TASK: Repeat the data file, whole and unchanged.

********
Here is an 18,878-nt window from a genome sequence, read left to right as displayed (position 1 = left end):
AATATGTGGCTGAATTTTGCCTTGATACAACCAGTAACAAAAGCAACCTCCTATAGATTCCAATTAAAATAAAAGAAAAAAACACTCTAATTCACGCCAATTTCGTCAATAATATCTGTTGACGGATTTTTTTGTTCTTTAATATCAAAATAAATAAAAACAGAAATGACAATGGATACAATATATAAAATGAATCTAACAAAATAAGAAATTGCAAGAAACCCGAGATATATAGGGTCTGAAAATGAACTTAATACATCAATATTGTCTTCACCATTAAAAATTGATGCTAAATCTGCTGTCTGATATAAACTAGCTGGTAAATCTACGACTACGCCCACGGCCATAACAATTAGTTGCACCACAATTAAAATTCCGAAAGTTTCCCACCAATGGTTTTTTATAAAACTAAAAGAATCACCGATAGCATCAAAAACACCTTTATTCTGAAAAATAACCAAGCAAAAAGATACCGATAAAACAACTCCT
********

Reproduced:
Here is an 18,878-nt window from a genome sequence, read left to right as displayed (position 1 = left end):
AATATGTGGCTGAATTTTGCCTTGATACAACCAGTAACAAAAGCAACCTCCTATAGATTCCAATTAAAATAAAAGAAAAAAACACTCTAATTCACGCCAATTTCGTCAATAATATCTGTTGACGGATTTTTTTGTTCTTTAATATCAAAATAAATAAAAACAGAAATGACAATGGATACAATATATAAAATGAATCTAACAAAATAAGAAATTGCAAGAAACCCGAGATATATAGGGTCTGAAAATGAACTTAATACATCAATATTGTCTTCACCATTAAAAATTGATGCTAAATCTGCTGTCTGATATAAACTAGCTGGTAAATCTACGACTACGCCCACGGCCATAACAATTAGTTGCACCACAATTAAAATTCCGAAAGTTTCCCACCAATGGTTTTTTATAAAACTAAAAGAATCACCGATAGCATCAAAAACACCTTTATTCTGAAAAATAACCAAGCAAAAAGATACCGATAAAACAACTCCT